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Wednesday, January 09, 2013

‘A Cruel, Brutal, and Truly Inhuman Blow to My Heart’

The Westport father of an 18-year-old who died in a fall at a Canadian university dormitory after he had been drinking urged the Representative Town Meeting tonight not to “exploit” the slain Newtown children by approving an anti-gun sense of the meeting resolution. Image
Iain Bruce addresses the Westport Representative Town Meeting tonight. (CLICK TO ENLARGE) Dave Matlow for

Iain Bruce, 53, whose son Cameron died in a September 2010 fall at Queen’s University in Kingston, Ontario, Canada, (See WestportNow Sept. 13, 2010) said politicians, activists, and others exploited his son’s death to pursue long held goals.

He said such statements were a “cruel, brutal, and truly inhuman blow to my heart, my head and my guts.”

Following is the text of Bruce’s remarks:

I apologize for not having prepared remarks. I wasn’t sure I was going to talk tonight.  So I apologize in advance if my comments are in some disarray.

Members of the RTM. Many of you are friends of mine. You know me for a long time. My wife served as a member of this body for four years.

I’m going to ask you to do something that I don’t think anyone else is tonight and uniquely, perhaps, I’ll take no position on this ordinance. No it’s not an ordinance. I apologize. It’s a sense of the meeting resolution.

I want you before you cast your votes—I ask you to search deeply within your souls and look at yourselves in the metaphorical mirror and ask yourselves whether it is worth the exploitation of the death of children to make a political statement.

What I just said may sound harsh. As most of you are aware, 27 months ago, my 18-year-old son died. He died in a six-story fall from his dormitory window. It’s not a secret he had been drinking.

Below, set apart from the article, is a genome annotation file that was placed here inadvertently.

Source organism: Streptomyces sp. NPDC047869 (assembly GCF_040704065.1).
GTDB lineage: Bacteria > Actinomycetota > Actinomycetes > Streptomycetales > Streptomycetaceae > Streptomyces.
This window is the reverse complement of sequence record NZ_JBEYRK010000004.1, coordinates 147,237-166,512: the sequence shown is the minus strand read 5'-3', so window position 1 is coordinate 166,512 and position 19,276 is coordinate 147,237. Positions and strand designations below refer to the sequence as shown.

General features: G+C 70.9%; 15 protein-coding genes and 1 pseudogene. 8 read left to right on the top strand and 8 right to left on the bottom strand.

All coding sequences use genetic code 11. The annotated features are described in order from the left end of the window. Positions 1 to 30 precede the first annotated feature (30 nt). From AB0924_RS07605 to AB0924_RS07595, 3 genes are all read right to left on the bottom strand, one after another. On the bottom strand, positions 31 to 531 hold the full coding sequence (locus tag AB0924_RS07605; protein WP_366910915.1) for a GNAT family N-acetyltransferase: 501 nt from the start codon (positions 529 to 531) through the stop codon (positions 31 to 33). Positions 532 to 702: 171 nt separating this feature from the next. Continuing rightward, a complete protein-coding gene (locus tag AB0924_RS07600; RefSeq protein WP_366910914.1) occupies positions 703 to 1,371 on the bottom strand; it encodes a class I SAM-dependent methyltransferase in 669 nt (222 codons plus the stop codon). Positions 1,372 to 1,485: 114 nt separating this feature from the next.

While the Town of Westport was pouring out its love and support for our family, cooking meals, taking care of walking our dogs, pouring us coffee, in Canada, my son’s death was being exploited by politicians, by activists, and by others to make political statements and to pursue goals that they had long held.

Every statement of someone –a university administrator, a coroner, a police officer, a mayor, a politician, the editor of Canada’s largest circulation newspaper—to the effect that he wanted to ensure that my son had not died in vain—comments that I just heard made in connection with Newtown – was a cruel, brutal, and truly inhuman blow to my heart, my head and my guts.

You can tell yourselves all day long that you are not exploiting the deaths of children in pursuing this resolution. The fact is you are. And you will be. It is a fact. You can rationalize to your heart’s content.

I will submit to you that what to do with the death of a child is not up to politicians or elected representatives or the public at large. If it’s up to anyone, it may be up to God, if you believe in God. It may be up to the family.

What to do with the death of our son is something that my wife, and my daughter and I struggle with daily and expect to struggle with daily for the rest of our lives.

Your lives have gone back to normal after the shock of Newtown. The lives of those 26 families will never go back to normal. But it’s up to them to decide what to do with what they have been given, the hand that they have been so cruelly dealt.

I submit that it is not up to you. I submit that it will be an act of extraordinary hubris to take that upon yourselves.

That’s my view. I ask you to search your hearts, search your souls and be aware of that perspective before you cast your vote. Thank you.


Posted 01/09/13 at 03:45 AM


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